# Elstner_DFTB - Introduction to DFTB Marcus Elstner I...

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Introduction to DFTB Marcus Elstner July 28, 2006

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I. Non-selfconsistent solution of the KS equations DFT can treat up to 100 atoms in routine applications, sometimes even more and about several ps in MD simulations. Very often, one would like to go to larger systems, therefore approximations to DFT are required. To get started, consider a case, where you know the ground state density ρ 0 already to suﬃcient accuracy. In this case, one can omit the self consistent solution of the KS equations and get the orbitals immediately through: ± - 1 2 2 + v eff [ ρ 0 ] ² φ i = ± i φ i ( ρ 0 stands for a proper chosen input density in the following). This saves a factor of 5 -10 already, however, it is the starting point for further approxi- mations.
Consider a minimal basis set consisting of atomic orbitals, i.e. η μ = 2 s, 2 p x , 2 p y , 2 p z for ﬁrst row elements (we omit the core states in the following, since they are in a good approximation chemically inactive) and η μ = 1 s for H. With the basis set expansion φ i = X μ c i μ η μ and the Hamiltonian ˆ H [ ρ 0 ] = ˆ T + v eff [ ρ 0 ] we ﬁnd: X μ c i μ ˆ H [ ρ 0 ] | η μ > = ± i X μ c i μ | η μ > (1) Multiplication with < η ν | X μ c i μ < η ν | ˆ H [ ρ 0 ] | η μ > = ± i X μ c i μ < η ν | η μ > (2)

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or in matrix notation HC = SC ± (3) This means, we just have to solve the eigenvalue equation once, i.e. we have to diagonalize the Hamilton matrix H μν = < η ν | ˆ H [ ρ 0 ] | η μ > . Note, that our basis set is non-orthogonal , i.e. the overlap matrix S μν = < η ν | η μ > appears in the eigenvalue equations. In empirical schemes, the basis functions are taken to be orthogonal, i.e. S μν = δ μν . Background is the so called L¨owdin orthogonalization. Introducing orthonor- mal orbitals means multiplying with S - 1 / 2 and inserting a ’1’: S - 1 / 2 HS - 1 / 2 S 1 / 2 C = S - 1 / 2 S 1 / 2 S 1 / 2 C ± to get the orthonormal equations ( C 0 = S 1 / 2 C ): H 0 C 0 = C 0 ± Introducing orthonormal orbitals means eﬀectively changing the Hamiltonian. And this is convenient, since in empirical schemes the Hamitonmatrix is com- pletely ﬁtted to empirical data, e.g. for Carbon to the solid state band- structures of several crystal structures (diamond, graphite, bcc etc.), or, in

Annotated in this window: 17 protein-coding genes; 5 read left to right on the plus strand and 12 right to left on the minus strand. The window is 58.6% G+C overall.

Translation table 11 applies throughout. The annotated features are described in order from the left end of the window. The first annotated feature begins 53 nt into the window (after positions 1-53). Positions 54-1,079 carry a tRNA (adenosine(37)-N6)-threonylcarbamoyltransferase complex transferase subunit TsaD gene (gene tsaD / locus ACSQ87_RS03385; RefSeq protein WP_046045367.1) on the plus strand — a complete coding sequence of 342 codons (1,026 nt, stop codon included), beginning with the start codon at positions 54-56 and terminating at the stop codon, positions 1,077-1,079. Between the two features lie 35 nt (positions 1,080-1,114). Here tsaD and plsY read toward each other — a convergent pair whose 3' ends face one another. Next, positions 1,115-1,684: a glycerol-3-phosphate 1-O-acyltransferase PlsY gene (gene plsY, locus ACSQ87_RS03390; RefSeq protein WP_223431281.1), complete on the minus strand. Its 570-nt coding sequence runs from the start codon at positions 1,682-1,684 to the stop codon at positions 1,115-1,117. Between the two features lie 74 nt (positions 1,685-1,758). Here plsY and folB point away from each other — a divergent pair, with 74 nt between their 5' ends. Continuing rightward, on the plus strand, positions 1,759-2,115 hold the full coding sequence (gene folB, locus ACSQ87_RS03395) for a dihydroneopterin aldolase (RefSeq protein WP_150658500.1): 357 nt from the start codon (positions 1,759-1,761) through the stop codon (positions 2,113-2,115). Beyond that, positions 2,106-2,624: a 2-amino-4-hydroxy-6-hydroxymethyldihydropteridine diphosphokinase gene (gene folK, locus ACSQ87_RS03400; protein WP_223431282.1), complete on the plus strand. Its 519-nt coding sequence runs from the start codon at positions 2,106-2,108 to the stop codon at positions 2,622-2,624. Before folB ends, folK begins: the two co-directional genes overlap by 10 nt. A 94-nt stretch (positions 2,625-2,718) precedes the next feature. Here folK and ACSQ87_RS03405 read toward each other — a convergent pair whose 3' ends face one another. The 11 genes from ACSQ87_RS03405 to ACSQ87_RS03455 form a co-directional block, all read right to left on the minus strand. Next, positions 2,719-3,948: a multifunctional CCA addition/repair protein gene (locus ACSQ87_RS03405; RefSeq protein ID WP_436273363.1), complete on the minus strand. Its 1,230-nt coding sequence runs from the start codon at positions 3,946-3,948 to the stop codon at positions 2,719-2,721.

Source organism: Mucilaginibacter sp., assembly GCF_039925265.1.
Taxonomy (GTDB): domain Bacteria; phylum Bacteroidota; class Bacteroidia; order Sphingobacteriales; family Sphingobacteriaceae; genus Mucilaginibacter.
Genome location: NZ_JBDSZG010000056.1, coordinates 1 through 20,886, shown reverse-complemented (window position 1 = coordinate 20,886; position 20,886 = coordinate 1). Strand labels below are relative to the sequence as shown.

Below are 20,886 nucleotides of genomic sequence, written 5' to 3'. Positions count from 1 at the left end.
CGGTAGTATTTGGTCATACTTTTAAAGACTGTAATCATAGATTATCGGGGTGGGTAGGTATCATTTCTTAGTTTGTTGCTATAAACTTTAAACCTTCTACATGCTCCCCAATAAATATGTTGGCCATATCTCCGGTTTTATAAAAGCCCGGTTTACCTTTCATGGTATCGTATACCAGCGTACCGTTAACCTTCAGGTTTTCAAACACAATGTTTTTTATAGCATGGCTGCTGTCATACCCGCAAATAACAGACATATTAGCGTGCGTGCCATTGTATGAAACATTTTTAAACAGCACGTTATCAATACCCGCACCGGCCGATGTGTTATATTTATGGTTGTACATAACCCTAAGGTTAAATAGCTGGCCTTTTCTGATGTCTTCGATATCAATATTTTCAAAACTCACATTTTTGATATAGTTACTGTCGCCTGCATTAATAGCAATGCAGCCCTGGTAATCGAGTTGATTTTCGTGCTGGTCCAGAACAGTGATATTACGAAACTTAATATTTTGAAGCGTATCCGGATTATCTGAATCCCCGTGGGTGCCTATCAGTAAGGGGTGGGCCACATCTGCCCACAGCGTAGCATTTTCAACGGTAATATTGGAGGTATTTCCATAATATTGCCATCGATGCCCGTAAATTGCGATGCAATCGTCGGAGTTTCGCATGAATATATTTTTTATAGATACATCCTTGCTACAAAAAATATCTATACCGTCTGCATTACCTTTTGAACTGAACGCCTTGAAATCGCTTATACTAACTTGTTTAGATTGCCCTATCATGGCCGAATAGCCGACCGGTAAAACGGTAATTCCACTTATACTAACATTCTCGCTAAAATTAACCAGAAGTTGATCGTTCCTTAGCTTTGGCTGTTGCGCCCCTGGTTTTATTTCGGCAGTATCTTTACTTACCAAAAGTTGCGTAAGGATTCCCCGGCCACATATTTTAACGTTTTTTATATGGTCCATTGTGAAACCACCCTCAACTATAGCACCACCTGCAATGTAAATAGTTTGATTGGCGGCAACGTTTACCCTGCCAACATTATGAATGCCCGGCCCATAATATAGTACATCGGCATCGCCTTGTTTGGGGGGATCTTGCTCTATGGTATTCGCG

uckel theory, to properties of Hydrocarbons. Diagonalization leads to the one-particle energies ± i , i.e. to the so called electronic energy: E elec = X i ± i If we compare this to the total energy in DFT, E [ ρ ] = occ X i ± i - 1 2 Z ρ 0 ( r ) ρ 0 ( r 0 ) | r - r 0 | drdr 0 + E xc [ ρ 0 ] - Z v xc ( r ) ρ 0 ( r ) dr + 1 2 X αβ Z α Z β R αβ (4) it is obvious, that a big part of energy is missing, the so called double- counting and core-core repulsion terms in DFT. First of all, it is interesting to note, that the double counting terms depend on the input/reference density ρ 0 only. The XC parts are hard to evaluate, however, in GGA we can say that they decay exponentially due to the exponential decay of the density-overlap.

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## This note was uploaded on 12/07/2011 for the course CHEM 350 taught by Professor Duanejohnson during the Summer '06 term at University of Illinois, Urbana Champaign.

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Elstner_DFTB - Introduction to DFTB Marcus Elstner I...

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